Imagine if you will in the not so long ago past, two late middle aged men, both closing in on age 50. Horizontally expanding as men their age tend to be, they pass on dessert at the Cuban restaurant in which they dined. They have eaten there only because a generous co-worker gave them a $25 gift card, and their drinks and entrées had already surpassed that figure. So it isn’t as if they don’t have room for flan in their not-quite-packed digestive system; they just don’t want to pay for it.
“Why don’t you take the beach road home?” the Other Bill suggests. “Maybe we’ll stop off at the Diplomat and look around.”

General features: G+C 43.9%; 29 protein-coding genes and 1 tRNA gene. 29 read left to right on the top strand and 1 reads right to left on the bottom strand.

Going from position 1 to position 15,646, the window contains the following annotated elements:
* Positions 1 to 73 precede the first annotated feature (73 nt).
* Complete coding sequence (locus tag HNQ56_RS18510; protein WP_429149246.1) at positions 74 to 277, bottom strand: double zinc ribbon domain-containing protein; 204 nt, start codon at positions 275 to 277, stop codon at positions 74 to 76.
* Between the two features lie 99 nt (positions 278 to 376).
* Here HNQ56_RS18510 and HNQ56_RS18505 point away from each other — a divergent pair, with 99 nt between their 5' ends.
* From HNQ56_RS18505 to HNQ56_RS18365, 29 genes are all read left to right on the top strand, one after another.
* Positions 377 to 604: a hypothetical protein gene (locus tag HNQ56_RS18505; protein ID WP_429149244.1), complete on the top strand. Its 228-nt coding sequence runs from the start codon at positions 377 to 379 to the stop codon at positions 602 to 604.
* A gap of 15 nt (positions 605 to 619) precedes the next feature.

The Diplomat, a recently constructed, ultra-luxury hotel on the
“Well, okay,” Bill agrees, “but only if I can find a meter with time on it.”
Over the years, Other Bill has secretly thought that his partner’s stand against Disney, parking lots, oceanfront condo overdevelopment and local political corruption might not be environmentally rooted, but more a display of his partner’s jealousy, bitterness, and, how you say, cheap bastardliness. This, of course, could not be farther from the truth.
Snaking up the side streets of the narrow barrier island, they find a parking place next to a closed retail store. There isn’t a no parking sign to be seen, so they stop there and cross the street to the enormous, handsomely designed tower and enter the cool, well decorated lobby.